Faith-based foes of Whitmer's COVID mandates gather at Capitol
Lansing — More than 100 members of faith-based groups and churches gathered on the Capitol lawn Thursday to support efforts to loosen Gov. Gretchen Whitmer's restrictions in Michigan in a rally dubbed "Let MI People Go."
The previously planned gathering by Stand Up Michigan occurred as news broke that state and federal agents had arrest at least 13 individuals who allegedly planned to kidnap Gov. Gretchen Whitmer in part because of her restrictive COVID-19 rules.
Stand Up Michigan organizers condemned the violence against the governor.
"We may not agree with the governor's policy and decision-making, but there are other ways to influence change and we the people proved that by putting the hammer down when we worked on the signatures for the 1945 law," said Ron Armstrong, co-founder of Stand Up Michigan.
"The governor and her family are in all of our thoughts and prayers from Stand Up Michigan."
The protest came on the heels of at least three lockdown protests in Lansing that sometimes have skewed toward violence, with heavily armed protesters and messages suggesting "tyrants get the rope." Photos from an April 30 protest show at least two suspects arrested in the kidnapping plot, and other alleged conspirators met at a separate "American Patriot Rally" June 18, according to the federal affidavit.
Stand Up Michigan organizers rejected any affiliation with those efforts. The group maintained the restrictions the governor was seeking to keep in place through the Department of Health and Human Services were illegal.
The grassroots movement opposes many of Whitmer's restrictions and helped collect signatures for the Unlock Michigan petition effort, which submitted more than 500,000 signatures to the Secretary of State last week seeking to overturn a 1945 law from which Whitmer pulled her emergency authority.
The Supreme Court ruled 4-3 Friday that the law was unconstitutional, but Whitmer has since reinstated several executives orders through her health department.
Thursday's rally was an effort to bring religious and faith-based organizations together, "to realize that they have to be part of the solution," Armstrong said.
"The people need to be the solution," he said. "The government can't always be the fix for the problems. We believe the people in faith-based organizations should be the solution in their community, the solution that would help us all recover quickly."
Among the speakers at Thursday's event were religious leaders from across the state, including the Rev. Stanley "Rusty" Chatfield, House Speaker Lee Chatfield's father and a northern Michigan pastor. Chatfield, R-Levering, also addressed participants alongside Senate Majority Leader Mike Shirkey, R-Clarklake.
In his remarks, Shirkey told the gathering "this is no time to be weak in our commitment to freedom. We need to be strong ... and not be afraid of those who are taking our freedoms away from us," according to MLive.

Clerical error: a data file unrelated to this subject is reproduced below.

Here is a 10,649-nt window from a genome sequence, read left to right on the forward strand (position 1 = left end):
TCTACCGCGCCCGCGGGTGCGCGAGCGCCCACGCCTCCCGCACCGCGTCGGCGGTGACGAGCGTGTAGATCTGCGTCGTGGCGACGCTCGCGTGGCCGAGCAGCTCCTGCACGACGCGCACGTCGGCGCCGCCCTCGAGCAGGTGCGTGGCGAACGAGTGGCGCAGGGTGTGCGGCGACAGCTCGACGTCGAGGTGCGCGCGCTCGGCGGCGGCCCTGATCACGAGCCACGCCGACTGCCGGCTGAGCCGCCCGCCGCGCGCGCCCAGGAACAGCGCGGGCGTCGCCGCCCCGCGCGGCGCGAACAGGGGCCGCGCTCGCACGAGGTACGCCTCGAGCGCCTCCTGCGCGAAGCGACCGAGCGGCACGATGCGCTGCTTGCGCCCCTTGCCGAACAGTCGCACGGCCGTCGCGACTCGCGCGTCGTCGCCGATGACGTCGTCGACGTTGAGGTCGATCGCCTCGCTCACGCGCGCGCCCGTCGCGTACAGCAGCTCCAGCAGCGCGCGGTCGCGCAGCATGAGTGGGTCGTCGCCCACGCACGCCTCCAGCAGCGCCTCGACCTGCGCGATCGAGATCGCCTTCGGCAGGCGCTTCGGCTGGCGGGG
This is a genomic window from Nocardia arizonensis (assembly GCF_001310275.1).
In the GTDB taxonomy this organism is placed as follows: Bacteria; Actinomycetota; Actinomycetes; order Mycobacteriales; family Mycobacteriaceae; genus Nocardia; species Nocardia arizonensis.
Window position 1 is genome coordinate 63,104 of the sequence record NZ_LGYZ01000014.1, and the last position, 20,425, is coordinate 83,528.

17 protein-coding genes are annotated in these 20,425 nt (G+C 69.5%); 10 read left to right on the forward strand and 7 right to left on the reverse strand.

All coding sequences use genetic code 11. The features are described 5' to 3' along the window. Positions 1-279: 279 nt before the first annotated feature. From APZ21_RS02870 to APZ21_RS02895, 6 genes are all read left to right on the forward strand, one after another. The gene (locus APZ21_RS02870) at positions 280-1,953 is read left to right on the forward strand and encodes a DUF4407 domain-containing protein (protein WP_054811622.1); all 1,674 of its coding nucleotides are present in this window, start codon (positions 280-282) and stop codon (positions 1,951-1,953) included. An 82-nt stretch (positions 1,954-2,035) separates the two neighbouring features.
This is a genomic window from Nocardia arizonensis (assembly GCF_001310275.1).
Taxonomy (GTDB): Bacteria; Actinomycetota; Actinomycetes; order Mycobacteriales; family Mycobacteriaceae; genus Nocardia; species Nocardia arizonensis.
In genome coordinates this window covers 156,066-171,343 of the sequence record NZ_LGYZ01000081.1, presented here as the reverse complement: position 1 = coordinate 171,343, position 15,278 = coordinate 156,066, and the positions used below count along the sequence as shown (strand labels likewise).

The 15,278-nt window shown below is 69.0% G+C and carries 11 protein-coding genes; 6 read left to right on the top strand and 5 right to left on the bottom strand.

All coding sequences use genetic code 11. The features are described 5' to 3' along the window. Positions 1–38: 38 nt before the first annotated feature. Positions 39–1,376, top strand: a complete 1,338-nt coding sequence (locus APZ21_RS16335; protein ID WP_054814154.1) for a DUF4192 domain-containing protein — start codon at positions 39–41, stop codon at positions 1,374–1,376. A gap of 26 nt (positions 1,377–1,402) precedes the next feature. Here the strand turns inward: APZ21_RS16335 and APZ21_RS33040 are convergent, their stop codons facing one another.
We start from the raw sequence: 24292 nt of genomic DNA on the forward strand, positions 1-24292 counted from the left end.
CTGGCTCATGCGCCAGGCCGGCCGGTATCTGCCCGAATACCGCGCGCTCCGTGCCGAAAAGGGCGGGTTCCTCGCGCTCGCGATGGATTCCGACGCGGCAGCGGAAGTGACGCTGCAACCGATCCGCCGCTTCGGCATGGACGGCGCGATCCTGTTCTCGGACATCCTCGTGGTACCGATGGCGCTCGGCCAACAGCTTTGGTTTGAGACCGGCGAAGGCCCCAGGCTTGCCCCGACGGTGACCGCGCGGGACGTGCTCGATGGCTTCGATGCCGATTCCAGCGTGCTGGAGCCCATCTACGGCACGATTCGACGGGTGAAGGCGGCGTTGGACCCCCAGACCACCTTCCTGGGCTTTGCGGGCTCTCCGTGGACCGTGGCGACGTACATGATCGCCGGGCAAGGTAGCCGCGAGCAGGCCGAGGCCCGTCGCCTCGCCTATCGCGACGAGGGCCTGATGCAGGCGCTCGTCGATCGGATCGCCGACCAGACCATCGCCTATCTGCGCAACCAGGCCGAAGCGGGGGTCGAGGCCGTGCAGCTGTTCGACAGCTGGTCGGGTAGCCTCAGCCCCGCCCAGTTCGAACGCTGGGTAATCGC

Few attendants wore masks or socially distanced at the outdoor event. There were several flags for President Donald Trump, though Armstrong said he had encouraged participants to bring American flags instead.
A group of about 10 counter protesters carrying signs supporting the Black Lives Matter movement and signs to "f--- Trump" at times walked through the crowd.
"We welcome them," Armstrong said. "That's their freedom. It's freedom of speech."
J.D. Livermore Jr., a pastor at a church in Germfask in the Upper Peninsula, said it's "criminal" that pastors aren't allowed to minister to the sick and dying during the pandemic.
"If they let doctors in, they surely should let pastors in," Livermore said. "We're dealing with the eternal souls of people and not just their physical bodies."
Livermore condemned the alleged plot to kidnap Whitmer, noting Stand Up Michigan took the proper course of action.
"We disagree and we're standing up for our rights," he said.
Bonnie Briggs of Kalamazoo said she was concerned about the mindset and attitude that led to shutdown orders that infringed on church services.
Whitmer clarified her orders early on in the pandemic, after several churches filed suit, to exempt houses of worship when they were used for worship services.
"I felt that the governor and her administration really overstepped their bounds," Briggs said.
Ethan Honeycutt, of Clare, attended with his family to support Stand Up Michigan's efforts, noting that people should be smart about pandemic precautions but there is a limit on the mandates that can be placed on residents.
"When you have one individual who's trying to delegate the rules to everyone, I think that's wrong," said Honeycutt, who noted he was upset by the governor's attempt to use health department orders after the Supreme Court struck down her own.
"What's really happened in this pandemic, is really it's caused a rift in the state among the people," he said. "What's really important is for us to come together and work together as a team."